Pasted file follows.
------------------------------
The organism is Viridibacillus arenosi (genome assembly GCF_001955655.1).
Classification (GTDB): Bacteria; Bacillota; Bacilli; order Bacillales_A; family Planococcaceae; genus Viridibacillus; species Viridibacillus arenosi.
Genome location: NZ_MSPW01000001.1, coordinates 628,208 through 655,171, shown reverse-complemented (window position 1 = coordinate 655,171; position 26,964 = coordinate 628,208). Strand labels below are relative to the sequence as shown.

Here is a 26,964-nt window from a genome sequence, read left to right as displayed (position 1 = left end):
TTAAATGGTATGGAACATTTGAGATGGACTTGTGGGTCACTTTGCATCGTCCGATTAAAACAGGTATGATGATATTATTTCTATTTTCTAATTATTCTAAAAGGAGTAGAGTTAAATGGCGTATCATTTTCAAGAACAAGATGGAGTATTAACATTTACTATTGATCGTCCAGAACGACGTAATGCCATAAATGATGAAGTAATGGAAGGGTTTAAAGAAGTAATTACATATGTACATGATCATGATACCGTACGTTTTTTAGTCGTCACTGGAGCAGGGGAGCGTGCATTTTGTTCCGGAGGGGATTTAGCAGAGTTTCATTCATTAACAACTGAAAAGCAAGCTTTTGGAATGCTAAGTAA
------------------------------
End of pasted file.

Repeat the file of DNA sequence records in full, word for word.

The organism is Viridibacillus arenosi (genome assembly GCF_001955655.1).
Classification (GTDB): Bacteria; Bacillota; Bacilli; order Bacillales_A; family Planococcaceae; genus Viridibacillus; species Viridibacillus arenosi.
Genome location: NZ_MSPW01000001.1, coordinates 628,208 through 655,171, shown reverse-complemented (window position 1 = coordinate 655,171; position 26,964 = coordinate 628,208). Strand labels below are relative to the sequence as shown.

Here is a 26,964-nt window from a genome sequence, read left to right as displayed (position 1 = left end):
TTAAATGGTATGGAACATTTGAGATGGACTTGTGGGTCACTTTGCATCGTCCGATTAAAACAGGTATGATGATATTATTTCTATTTTCTAATTATTCTAAAAGGAGTAGAGTTAAATGGCGTATCATTTTCAAGAACAAGATGGAGTATTAACATTTACTATTGATCGTCCAGAACGACGTAATGCCATAAATGATGAAGTAATGGAAGGGTTTAAAGAAGTAATTACATATGTACATGATCATGATACCGTACGTTTTTTAGTCGTCACTGGAGCAGGGGAGCGTGCATTTTGTTCCGGAGGGGATTTAGCAGAGTTTCATTCATTAACAACTGAAAAGCAAGCTTTTGGAATGCTAAGTAA